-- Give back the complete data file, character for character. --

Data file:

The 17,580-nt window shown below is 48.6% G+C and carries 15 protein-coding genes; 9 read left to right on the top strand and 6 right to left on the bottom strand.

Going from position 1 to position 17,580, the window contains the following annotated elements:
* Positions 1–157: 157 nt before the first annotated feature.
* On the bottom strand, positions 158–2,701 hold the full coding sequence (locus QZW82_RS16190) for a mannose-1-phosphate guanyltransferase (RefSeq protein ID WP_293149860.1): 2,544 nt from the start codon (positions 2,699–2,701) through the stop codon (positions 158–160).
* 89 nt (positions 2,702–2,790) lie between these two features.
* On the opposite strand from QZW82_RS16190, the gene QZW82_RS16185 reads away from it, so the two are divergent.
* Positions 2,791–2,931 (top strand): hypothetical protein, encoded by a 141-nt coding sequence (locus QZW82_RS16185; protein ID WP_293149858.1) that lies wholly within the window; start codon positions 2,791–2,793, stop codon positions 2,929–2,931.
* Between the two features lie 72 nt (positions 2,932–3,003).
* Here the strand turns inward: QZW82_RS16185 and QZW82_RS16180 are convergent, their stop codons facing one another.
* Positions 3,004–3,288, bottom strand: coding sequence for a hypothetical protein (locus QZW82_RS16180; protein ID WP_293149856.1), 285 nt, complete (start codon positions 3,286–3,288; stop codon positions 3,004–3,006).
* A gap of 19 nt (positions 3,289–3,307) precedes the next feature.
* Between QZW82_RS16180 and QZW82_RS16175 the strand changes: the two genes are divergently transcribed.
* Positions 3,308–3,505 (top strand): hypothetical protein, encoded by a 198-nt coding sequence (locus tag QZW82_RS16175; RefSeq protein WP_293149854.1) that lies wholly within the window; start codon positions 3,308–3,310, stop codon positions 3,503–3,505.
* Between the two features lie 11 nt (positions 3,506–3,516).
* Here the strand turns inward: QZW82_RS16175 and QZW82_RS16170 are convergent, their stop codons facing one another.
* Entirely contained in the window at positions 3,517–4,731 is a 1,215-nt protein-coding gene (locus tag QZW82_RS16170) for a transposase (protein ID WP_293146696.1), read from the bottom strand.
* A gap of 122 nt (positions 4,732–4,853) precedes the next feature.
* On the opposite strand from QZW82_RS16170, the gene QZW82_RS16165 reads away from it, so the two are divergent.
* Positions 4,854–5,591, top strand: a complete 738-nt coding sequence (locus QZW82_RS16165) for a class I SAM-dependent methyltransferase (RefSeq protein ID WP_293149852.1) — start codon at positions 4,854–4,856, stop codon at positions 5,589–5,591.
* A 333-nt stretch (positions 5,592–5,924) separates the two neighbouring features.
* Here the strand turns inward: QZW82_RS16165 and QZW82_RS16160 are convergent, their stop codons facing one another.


The 17,580-nt window shown below is 48.6% G+C and carries 15 protein-coding genes; 9 read left to right on the top strand and 6 right to left on the bottom strand.

Going from position 1 to position 17,580, the window contains the following annotated elements:
* Positions 1–157: 157 nt before the first annotated feature.
* On the bottom strand, positions 158–2,701 hold the full coding sequence (locus QZW82_RS16190) for a mannose-1-phosphate guanyltransferase (RefSeq protein ID WP_293149860.1): 2,544 nt from the start codon (positions 2,699–2,701) through the stop codon (positions 158–160).
* 89 nt (positions 2,702–2,790) lie between these two features.
* On the opposite strand from QZW82_RS16190, the gene QZW82_RS16185 reads away from it, so the two are divergent.
* Positions 2,791–2,931 (top strand): hypothetical protein, encoded by a 141-nt coding sequence (locus QZW82_RS16185; protein ID WP_293149858.1) that lies wholly within the window; start codon positions 2,791–2,793, stop codon positions 2,929–2,931.
* Between the two features lie 72 nt (positions 2,932–3,003).
* Here the strand turns inward: QZW82_RS16185 and QZW82_RS16180 are convergent, their stop codons facing one another.
* Positions 3,004–3,288, bottom strand: coding sequence for a hypothetical protein (locus QZW82_RS16180; protein ID WP_293149856.1), 285 nt, complete (start codon positions 3,286–3,288; stop codon positions 3,004–3,006).
* A gap of 19 nt (positions 3,289–3,307) precedes the next feature.
* Between QZW82_RS16180 and QZW82_RS16175 the strand changes: the two genes are divergently transcribed.
* Positions 3,308–3,505 (top strand): hypothetical protein, encoded by a 198-nt coding sequence (locus tag QZW82_RS16175; RefSeq protein WP_293149854.1) that lies wholly within the window; start codon positions 3,308–3,310, stop codon positions 3,503–3,505.
* Between the two features lie 11 nt (positions 3,506–3,516).
* Here the strand turns inward: QZW82_RS16175 and QZW82_RS16170 are convergent, their stop codons facing one another.
* Entirely contained in the window at positions 3,517–4,731 is a 1,215-nt protein-coding gene (locus tag QZW82_RS16170) for a transposase (protein ID WP_293146696.1), read from the bottom strand.
* A gap of 122 nt (positions 4,732–4,853) precedes the next feature.
* On the opposite strand from QZW82_RS16170, the gene QZW82_RS16165 reads away from it, so the two are divergent.
* Positions 4,854–5,591, top strand: a complete 738-nt coding sequence (locus QZW82_RS16165) for a class I SAM-dependent methyltransferase (RefSeq protein ID WP_293149852.1) — start codon at positions 4,854–4,856, stop codon at positions 5,589–5,591.
* A 333-nt stretch (positions 5,592–5,924) separates the two neighbouring features.
* Here the strand turns inward: QZW82_RS16165 and QZW82_RS16160 are convergent, their stop codons facing one another.